[PYMNTS – Data Drivers] Can bricks-and-mortar survive the eCommerce onslaught?
In an interview with PYMNTs’ Karen Webster, Dave Barrowman, who serves as Vice President of Innovation at Skava, said that in the physical retail space, the death of physical retail remains greatly exaggerated. With some ingenuity and attention to the value proposition of the tangible retail experience, he told Webster, players big and small can do more than survive — they can thrive.
Data Point One: 5,321. This is the estimate, according to an analyst at Retail and Technology, of the number of stores that have closed so far in 2017. Said Barrowman, “It is tough out there. In the late 1990s and early 2000s, a lot of retailers over-expanded and there is rationalization going on” as customers have left the mall environment and shopping has shifted online.
Retail now, agreed Barrowman and Webster, has fractured across several lines, and pure bricks-and-mortar plays are finding it hard to compete with online-only companies and also hybrid models that, as Webster termed it, “have a foot in each camp and find it hard to compete.”
Companies straddling that commerce line face their own challenges, said Barrowman, because “if you are a middle-of-the-road retailer that has got a perfectly good eCommerce experience and a perfectly good brick-and-mortar experience, but your product mix … is not able to … surprise and delight in the way that some of the retailers in the brick-and-mortar space are able to, then what do you have? It is tough to compete if you are going up against Amazon and their ability to have breadth of product, depth of product and phenomenal fulfillment.”
Data Point Two: 94 percent. This is the total number of retail sales that still happen in brick-and-mortar locations. The number has not changed, not much anyway, even though eCommerce has grown, said Barrowman. This is because people still like to touch things that they are considering buying and try them on for size — literally.
“Online is a great place once you know exactly what you want,” said Barrowman, pointing to books and electronics as examples. But in terms of fulfillment, there is the lure of instant gratification when it comes to buying something in person. And, pointed out Webster, the recent joint study between Visa and PYMNTs showed a wide range of purchases that require consumers to walk into a store to get what they need.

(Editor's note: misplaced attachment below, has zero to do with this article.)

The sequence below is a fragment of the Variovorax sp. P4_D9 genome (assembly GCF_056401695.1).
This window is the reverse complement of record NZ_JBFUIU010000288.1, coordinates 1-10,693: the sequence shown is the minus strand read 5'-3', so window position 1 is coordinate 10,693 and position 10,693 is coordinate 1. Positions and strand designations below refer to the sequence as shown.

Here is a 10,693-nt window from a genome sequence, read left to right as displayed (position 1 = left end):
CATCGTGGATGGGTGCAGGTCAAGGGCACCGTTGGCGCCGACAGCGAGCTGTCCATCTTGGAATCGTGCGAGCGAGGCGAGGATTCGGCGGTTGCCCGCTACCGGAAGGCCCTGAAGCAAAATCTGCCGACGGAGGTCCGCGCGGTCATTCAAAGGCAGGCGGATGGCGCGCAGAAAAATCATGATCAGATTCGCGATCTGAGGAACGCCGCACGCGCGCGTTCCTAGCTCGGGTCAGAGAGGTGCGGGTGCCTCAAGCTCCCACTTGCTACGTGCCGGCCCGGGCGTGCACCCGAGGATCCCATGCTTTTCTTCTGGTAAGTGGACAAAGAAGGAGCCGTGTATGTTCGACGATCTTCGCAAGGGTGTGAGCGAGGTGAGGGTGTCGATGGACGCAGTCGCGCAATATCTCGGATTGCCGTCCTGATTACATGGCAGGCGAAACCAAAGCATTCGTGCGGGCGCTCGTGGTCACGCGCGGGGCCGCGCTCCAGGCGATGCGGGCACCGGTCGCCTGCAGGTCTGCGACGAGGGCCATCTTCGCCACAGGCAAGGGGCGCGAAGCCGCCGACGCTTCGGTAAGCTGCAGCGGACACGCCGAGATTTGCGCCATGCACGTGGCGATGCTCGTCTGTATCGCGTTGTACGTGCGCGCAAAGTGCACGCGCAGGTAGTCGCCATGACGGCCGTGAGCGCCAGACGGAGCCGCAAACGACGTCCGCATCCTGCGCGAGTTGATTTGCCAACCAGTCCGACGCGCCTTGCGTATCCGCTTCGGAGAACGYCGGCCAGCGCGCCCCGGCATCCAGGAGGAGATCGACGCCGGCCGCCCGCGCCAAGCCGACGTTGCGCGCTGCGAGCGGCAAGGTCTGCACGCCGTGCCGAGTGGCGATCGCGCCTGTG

Said Barrowman, there has been a shift in online buying, at least for some categories, where once only physical transactions took place. “You see increasingly large purchases moving online,” he said, “as, obviously, travel has moved online. People buy cars online … but in a lot of cases there is value in the human interaction.”
Data Point Three: 88 percent. This is, according to a Harris Interactive study, the number of people who would prefer doing business with a company that provides quality customer service versus just dealing with a company known for innovative products. That, said Barrowman, is where the nexus is between the brand, the product and the customer. Salespeople who are knowledgeable are key bridges to building relationships.
And rewards are, too — all in an effort that can keep repeat business in place and keep shoppers from jumping ship to the online-only realm.
“The opportunities to engage the customer go beyond just that moment of purchase,” he said, adding that “brick-and-mortar shopping should be fun and social and educational” — and in the case of smaller, specialized retailers, a community focus can help make a difference.
Writ a bit larger, stores like Sephora and Whole Foods have made the leap into making the tangible experiential. He noted that technologies, including mobile POS and kiosks can help service customers via mobile and other avenues, while keeping experiences in-store. Skava, he said, has been focused in part on helping retailers leverage data to customize and personalize the online experience, crossing the Rubicon from physical retail to online, when the reverse has so often been the trend.
“We lose something when we just focus on the efficiency of shopping online … we lose the fun and the energy,” surmised Barrowman.